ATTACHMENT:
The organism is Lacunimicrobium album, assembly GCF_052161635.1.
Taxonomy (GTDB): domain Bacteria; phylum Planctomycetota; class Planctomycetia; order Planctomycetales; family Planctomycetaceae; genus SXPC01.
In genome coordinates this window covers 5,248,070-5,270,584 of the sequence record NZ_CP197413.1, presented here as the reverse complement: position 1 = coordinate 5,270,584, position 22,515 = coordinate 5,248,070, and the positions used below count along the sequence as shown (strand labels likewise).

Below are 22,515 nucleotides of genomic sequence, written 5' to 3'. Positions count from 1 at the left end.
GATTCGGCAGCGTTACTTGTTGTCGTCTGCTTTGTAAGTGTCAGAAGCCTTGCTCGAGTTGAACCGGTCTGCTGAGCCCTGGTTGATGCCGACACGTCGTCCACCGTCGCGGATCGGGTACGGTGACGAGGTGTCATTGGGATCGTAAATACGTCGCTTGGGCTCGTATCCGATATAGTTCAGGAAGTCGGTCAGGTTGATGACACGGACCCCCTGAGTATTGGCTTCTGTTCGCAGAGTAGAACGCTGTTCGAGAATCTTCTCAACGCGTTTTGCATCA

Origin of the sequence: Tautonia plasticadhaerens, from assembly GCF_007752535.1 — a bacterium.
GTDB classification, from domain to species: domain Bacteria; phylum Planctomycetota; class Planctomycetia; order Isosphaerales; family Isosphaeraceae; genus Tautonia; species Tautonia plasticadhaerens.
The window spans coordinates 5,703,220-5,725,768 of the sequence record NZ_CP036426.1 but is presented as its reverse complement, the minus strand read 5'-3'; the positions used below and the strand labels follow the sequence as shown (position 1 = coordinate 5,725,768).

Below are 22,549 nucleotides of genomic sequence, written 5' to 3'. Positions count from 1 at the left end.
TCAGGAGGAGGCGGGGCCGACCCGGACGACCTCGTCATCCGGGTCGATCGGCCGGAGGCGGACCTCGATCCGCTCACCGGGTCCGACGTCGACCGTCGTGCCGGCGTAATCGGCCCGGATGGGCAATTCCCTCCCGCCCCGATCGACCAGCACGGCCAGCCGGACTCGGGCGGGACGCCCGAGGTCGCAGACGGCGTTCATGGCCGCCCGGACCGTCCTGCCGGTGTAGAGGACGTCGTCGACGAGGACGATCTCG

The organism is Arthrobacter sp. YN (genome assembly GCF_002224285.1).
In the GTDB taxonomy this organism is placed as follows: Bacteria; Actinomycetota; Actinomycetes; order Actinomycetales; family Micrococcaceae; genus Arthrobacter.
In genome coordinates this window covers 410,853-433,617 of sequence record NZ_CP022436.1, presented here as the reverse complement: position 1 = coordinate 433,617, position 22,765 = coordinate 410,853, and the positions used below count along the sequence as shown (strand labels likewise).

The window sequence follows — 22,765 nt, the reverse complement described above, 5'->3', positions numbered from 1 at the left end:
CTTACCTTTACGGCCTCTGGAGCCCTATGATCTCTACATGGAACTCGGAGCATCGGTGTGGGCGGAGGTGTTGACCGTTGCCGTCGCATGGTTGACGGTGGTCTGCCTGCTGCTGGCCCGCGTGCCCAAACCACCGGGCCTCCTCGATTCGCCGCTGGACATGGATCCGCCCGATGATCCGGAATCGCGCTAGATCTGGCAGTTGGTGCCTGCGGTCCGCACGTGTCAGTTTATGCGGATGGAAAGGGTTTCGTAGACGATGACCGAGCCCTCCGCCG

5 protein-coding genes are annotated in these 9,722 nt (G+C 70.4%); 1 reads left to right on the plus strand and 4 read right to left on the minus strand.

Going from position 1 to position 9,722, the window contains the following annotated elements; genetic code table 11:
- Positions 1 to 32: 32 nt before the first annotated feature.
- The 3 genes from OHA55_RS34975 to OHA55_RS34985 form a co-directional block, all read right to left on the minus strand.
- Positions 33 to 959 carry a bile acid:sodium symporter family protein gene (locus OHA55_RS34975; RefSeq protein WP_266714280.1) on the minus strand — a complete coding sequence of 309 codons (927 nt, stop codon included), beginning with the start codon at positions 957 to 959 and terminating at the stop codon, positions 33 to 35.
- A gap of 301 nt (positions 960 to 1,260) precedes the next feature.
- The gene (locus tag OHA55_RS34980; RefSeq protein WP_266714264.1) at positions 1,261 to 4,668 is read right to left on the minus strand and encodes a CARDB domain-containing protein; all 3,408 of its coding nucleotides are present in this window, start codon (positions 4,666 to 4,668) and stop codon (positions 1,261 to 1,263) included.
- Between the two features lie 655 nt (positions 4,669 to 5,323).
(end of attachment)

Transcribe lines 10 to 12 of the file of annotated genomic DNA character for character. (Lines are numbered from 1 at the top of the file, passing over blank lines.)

TCAGGAGGAGGCGGGGCCGACCCGGACGACCTCGTCATCCGGGTCGATCGGCCGGAGGCGGACCTCGATCCGCTCACCGGGTCCGACGTCGACCGTCGTGCCGGCGTAATCGGCCCGGATGGGCAATTCCCTCCCGCCCCGATCGACCAGCACGGCCAGCCGGACTCGGGCGGGACGCCCGAGGTCGCAGACGGCGTTCATGGCCGCCCGGACCGTCCTGCCGGTGTAGAGGACGTCGTCGACGAGGACGATCTCG

The organism is Arthrobacter sp. YN (genome assembly GCF_002224285.1).
In the GTDB taxonomy this organism is placed as follows: Bacteria; Actinomycetota; Actinomycetes; order Actinomycetales; family Micrococcaceae; genus Arthrobacter.